In a year when the pandemic continued to make the world feel unsteady and social media a touch ephemeral, this selection of books offers a way to be transported by visual art in the palm of your hand.
Curated by the TIME photo department, this list is semi-personal, compiled after asking each editor to think about the titles that felt the most poignant in a year indelibly shaped by isolation from COVID-19. Many of the books address the movement for racial justice, examine economic inequality or lift underrepresented voices. In contrast, other titles stand out as reprieve from these turbulent times.
2021 also marks the 10th year we’ve shared our favorite photobooks, and it’s exciting to say the genre continues to flourish more than ever as photographers and brave publishers challenge the format in innovative ways.
In totality, the books below sum up extensive bodies of work by photographers, curators or historians driven by the resonant power of the still image. While some build on traditional formats, others push to deliver the most unique and intimate art experiences imaginable.
The Last Cruze by LaToya Ruby Frazier, The Renaissance Society, University of Chicago
The Last Cruze by LaToya Ruby Frazier is an extensive, collaborative body of work that focuses on General Motors autoworkers in Lordstown, Ohio, who are members of the United Auto Workers labor union. After the plant abruptly ceased production in 2019, thousands of workers had to decide whether to transfer to another plant or risk losing their jobs and benefits. Frazier sensitively documents the autoworkers and their families’ stories during this difficult time. Through black-and-white portraits of the union members in their homes alongside personal testimonies, Frazier explores themes of resilience, solidarity and shared purpose, as well as the importance of advocating for workers.
Buy Now: The Last Cruze
PICKPOCKET by Daniel Arnold, Elara Press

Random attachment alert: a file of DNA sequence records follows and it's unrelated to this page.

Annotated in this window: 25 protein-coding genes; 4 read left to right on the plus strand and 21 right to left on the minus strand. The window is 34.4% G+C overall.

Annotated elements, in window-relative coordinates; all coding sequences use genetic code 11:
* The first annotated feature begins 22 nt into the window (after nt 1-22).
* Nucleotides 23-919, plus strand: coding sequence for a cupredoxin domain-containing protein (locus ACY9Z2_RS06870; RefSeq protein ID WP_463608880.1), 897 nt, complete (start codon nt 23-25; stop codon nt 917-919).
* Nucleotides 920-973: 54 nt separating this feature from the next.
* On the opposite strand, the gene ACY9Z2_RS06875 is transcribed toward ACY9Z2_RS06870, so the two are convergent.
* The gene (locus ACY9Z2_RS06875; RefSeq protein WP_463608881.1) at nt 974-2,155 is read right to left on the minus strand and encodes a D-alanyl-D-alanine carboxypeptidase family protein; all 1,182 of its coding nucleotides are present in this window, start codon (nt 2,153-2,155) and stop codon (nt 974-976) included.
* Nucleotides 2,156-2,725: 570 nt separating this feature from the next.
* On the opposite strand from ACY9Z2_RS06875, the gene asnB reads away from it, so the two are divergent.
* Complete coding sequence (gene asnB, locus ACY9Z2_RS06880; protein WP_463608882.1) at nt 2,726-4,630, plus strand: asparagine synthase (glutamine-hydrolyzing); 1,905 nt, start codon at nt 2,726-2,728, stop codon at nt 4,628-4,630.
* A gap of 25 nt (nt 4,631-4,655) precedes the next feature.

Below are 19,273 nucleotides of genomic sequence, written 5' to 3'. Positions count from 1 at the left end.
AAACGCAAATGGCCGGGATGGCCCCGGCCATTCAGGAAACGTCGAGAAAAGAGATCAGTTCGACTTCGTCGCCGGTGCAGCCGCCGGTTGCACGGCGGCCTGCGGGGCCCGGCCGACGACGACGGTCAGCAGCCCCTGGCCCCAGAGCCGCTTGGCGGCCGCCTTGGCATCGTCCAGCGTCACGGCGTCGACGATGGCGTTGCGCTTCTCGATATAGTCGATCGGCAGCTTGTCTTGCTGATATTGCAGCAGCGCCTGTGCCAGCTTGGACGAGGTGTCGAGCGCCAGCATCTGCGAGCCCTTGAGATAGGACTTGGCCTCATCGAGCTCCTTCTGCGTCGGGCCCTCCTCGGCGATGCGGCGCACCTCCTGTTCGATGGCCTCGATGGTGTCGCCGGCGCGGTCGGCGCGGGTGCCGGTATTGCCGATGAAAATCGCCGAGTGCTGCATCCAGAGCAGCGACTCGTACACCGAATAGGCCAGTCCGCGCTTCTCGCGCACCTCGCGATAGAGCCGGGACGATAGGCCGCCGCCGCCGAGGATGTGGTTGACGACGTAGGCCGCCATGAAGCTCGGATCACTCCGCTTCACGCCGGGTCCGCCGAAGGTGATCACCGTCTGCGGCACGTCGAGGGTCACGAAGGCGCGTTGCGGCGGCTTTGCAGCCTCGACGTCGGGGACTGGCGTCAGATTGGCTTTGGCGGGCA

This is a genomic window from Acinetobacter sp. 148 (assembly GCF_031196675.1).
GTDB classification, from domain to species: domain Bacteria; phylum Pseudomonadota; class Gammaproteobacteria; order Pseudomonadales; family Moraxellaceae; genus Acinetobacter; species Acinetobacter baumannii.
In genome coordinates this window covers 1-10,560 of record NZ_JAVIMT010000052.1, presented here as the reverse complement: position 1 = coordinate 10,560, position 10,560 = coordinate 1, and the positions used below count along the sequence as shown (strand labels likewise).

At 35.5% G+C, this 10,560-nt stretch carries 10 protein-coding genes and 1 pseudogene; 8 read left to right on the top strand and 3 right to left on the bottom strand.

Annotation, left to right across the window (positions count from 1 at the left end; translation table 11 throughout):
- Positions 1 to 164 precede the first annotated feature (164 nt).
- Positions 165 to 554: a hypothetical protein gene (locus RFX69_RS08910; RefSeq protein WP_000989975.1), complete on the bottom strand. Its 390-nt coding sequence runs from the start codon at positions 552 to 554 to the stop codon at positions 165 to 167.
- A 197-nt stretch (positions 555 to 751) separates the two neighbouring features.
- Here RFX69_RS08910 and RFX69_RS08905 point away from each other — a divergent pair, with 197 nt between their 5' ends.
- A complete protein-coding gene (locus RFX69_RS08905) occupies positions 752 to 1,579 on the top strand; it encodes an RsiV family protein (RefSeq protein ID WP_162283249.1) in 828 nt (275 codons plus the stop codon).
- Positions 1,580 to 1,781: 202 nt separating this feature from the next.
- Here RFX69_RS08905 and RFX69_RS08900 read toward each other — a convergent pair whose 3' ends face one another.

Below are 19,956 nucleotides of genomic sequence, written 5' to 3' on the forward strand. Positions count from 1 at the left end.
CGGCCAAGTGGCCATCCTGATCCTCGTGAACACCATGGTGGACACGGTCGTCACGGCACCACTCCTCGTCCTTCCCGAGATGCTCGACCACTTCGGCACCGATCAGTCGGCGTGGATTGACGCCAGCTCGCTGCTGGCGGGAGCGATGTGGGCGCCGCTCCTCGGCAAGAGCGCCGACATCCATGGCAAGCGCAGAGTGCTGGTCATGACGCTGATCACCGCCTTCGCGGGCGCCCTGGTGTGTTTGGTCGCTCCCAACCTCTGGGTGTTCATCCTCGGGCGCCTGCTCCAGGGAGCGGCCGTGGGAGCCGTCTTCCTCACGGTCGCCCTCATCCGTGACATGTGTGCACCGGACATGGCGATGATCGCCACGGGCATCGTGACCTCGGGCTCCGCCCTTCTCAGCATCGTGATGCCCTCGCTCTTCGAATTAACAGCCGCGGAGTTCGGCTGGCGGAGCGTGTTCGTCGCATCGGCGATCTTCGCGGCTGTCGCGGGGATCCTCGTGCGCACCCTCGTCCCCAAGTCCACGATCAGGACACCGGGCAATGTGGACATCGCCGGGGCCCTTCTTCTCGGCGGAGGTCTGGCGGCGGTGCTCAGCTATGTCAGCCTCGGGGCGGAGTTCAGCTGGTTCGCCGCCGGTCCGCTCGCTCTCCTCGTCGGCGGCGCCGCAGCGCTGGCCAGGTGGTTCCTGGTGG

PICKPOCKET is Daniel Arnold’s first monograph and an experimental meditation on his obsessive documentation of New York City streets from 2009-2020. Starting with photos he initially published on Instagram, the book was made during a series of Zoom meetings throughout quarantine with the film directors and brothers Josh and Benny Safdie, as well as producer Sebastian Bear-McClard. “I functioned as sort of a screenwriter and then got out of the way and let them direct,” Arnold told TIME.
Buy Now: PICKPOCKET
The Banda Journal by Muhammad Fadli and Fatris MF, Jordan, jordan Édition
The Banda Journal is a poignant retracing of the legacy of colonialism and violence in Indonesia’s Banda Islands—which were exploited for centuries by powerful Western countries in pursuit of endemic species, but have since faded into obscurity. Photographer Muhammad Fadli and writer Fatris MF, who collaborated on the three-year project, smartly weave photographs, text and research from several trips to the archipelago to tell an indelible and engaging story about “a place whose destiny was determined by a plant.” The book captures a desire to remember the islands’ importance and what they have endured from the perspective of those who live in and hold Banda dear.
Buy Now: The Banda Journal
Revisiting a teenage diary can feel triggering, and the thought of sharing it mortifying. In What She Said, Deanna Templeton reopens the most aching parts of her journals and presents them alongside her recent photographs of teenage girls. The portraits, mostly made during chance encounters on the street, are of young women who Templeton says “either reminded me of myself when I was their age. Or how I wish I could have been like.” The pairing of her words from the past, alongside these young faces, creates a conversation across generations.